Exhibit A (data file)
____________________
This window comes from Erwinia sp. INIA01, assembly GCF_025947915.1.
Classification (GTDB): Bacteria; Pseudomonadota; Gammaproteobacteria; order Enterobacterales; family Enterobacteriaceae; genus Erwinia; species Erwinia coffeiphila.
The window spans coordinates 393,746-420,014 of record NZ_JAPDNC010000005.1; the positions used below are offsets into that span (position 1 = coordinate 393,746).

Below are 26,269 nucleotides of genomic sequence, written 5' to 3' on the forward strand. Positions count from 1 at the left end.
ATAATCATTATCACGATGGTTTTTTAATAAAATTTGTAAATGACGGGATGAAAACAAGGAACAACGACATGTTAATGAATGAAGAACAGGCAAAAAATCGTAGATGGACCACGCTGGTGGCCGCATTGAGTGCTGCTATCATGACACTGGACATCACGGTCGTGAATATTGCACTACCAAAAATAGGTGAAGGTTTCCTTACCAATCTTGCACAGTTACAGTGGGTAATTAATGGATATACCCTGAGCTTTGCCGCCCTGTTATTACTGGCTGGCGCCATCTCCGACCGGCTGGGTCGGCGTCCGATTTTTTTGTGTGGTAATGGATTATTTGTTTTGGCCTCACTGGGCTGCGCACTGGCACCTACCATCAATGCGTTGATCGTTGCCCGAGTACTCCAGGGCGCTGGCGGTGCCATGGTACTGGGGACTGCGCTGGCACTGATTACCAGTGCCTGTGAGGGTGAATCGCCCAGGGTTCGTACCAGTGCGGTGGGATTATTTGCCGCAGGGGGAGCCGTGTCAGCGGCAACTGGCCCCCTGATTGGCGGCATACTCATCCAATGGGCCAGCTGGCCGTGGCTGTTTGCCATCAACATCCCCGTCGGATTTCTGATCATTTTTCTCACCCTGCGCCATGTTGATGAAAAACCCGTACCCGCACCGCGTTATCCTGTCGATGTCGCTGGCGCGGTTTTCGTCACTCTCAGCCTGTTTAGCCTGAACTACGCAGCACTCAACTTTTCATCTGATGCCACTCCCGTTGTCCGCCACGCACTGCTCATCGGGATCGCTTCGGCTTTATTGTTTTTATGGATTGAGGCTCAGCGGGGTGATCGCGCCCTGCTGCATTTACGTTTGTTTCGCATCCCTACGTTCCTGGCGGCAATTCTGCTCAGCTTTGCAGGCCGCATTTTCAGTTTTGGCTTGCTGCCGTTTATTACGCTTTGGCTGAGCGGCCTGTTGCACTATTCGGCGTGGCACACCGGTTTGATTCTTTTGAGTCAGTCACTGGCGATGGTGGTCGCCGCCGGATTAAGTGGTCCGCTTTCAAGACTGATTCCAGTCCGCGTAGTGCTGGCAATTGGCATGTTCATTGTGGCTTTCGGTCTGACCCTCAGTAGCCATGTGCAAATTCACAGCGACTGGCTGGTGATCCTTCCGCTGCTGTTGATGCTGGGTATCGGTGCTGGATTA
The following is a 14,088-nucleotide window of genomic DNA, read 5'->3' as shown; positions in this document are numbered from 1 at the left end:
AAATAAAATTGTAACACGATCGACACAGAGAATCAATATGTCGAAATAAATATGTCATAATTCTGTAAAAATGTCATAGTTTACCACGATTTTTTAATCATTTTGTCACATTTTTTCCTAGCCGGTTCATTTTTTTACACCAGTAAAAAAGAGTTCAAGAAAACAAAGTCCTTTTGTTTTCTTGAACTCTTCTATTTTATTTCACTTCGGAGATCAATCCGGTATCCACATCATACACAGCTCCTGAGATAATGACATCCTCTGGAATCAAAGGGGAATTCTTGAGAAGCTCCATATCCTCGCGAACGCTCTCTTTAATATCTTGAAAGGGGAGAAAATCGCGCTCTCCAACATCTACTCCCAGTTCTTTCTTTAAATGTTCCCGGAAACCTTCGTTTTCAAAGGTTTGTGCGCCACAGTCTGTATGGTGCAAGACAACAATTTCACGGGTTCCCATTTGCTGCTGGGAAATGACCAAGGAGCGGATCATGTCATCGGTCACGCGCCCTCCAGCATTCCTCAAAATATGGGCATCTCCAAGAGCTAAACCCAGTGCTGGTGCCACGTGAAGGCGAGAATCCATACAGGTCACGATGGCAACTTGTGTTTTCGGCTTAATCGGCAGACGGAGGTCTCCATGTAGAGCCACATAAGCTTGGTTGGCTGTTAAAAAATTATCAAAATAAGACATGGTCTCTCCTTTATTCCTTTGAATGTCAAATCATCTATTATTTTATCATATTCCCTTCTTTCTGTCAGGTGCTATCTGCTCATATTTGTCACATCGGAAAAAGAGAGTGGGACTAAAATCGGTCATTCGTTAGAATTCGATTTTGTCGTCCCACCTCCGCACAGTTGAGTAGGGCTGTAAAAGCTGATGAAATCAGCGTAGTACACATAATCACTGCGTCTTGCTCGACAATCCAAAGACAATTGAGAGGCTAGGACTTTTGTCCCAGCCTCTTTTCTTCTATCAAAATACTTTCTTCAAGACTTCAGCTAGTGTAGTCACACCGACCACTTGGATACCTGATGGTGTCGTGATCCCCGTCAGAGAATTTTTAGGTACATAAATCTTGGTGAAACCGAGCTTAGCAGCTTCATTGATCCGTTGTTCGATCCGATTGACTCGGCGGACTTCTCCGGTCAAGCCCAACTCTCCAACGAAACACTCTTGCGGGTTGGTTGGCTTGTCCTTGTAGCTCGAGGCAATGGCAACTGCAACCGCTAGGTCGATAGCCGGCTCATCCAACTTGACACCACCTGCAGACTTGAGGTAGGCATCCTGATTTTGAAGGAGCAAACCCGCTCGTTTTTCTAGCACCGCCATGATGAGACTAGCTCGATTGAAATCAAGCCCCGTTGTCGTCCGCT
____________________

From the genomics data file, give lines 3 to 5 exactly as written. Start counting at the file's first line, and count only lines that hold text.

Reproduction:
The window spans coordinates 393,746-420,014 of record NZ_JAPDNC010000005.1; the positions used below are offsets into that span (position 1 = coordinate 393,746).

Below are 26,269 nucleotides of genomic sequence, written 5' to 3' on the forward strand. Positions count from 1 at the left end.
ATAATCATTATCACGATGGTTTTTTAATAAAATTTGTAAATGACGGGATGAAAACAAGGAACAACGACATGTTAATGAATGAAGAACAGGCAAAAAATCGTAGATGGACCACGCTGGTGGCCGCATTGAGTGCTGCTATCATGACACTGGACATCACGGTCGTGAATATTGCACTACCAAAAATAGGTGAAGGTTTCCTTACCAATCTTGCACAGTTACAGTGGGTAATTAATGGATATACCCTGAGCTTTGCCGCCCTGTTATTACTGGCTGGCGCCATCTCCGACCGGCTGGGTCGGCGTCCGATTTTTTTGTGTGGTAATGGATTATTTGTTTTGGCCTCACTGGGCTGCGCACTGGCACCTACCATCAATGCGTTGATCGTTGCCCGAGTACTCCAGGGCGCTGGCGGTGCCATGGTACTGGGGACTGCGCTGGCACTGATTACCAGTGCCTGTGAGGGTGAATCGCCCAGGGTTCGTACCAGTGCGGTGGGATTATTTGCCGCAGGGGGAGCCGTGTCAGCGGCAACTGGCCCCCTGATTGGCGGCATACTCATCCAATGGGCCAGCTGGCCGTGGCTGTTTGCCATCAACATCCCCGTCGGATTTCTGATCATTTTTCTCACCCTGCGCCATGTTGATGAAAAACCCGTACCCGCACCGCGTTATCCTGTCGATGTCGCTGGCGCGGTTTTCGTCACTCTCAGCCTGTTTAGCCTGAACTACGCAGCACTCAACTTTTCATCTGATGCCACTCCCGTTGTCCGCCACGCACTGCTCATCGGGATCGCTTCGGCTTTATTGTTTTTATGGATTGAGGCTCAGCGGGGTGATCGCGCCCTGCTGCATTTACGTTTGTTTCGCATCCCTACGTTCCTGGCGGCAATTCTGCTCAGCTTTGCAGGCCGCATTTTCAGTTTTGGCTTGCTGCCGTTTATTACGCTTTGGCTGAGCGGCCTGTTGCACTATTCGGCGTGGCACACCGGTTTGATTCTTTTGAGTCAGTCACTGGCGATGGTGGTCGCCGCCGGATTAAGTGGTCCGCTTTCAAGACTGATTCCAGTCCGCGTAGTGCTGGCAATTGGCATGTTCATTGTGGCTTTCGGTCTGACCCTCAGTAGCCATGTGCAAATTCACAGCGACTGGCTGGTGATCCTTCCGCTGCTGTTGATGCTGGGTATCGGTGCTGGATTA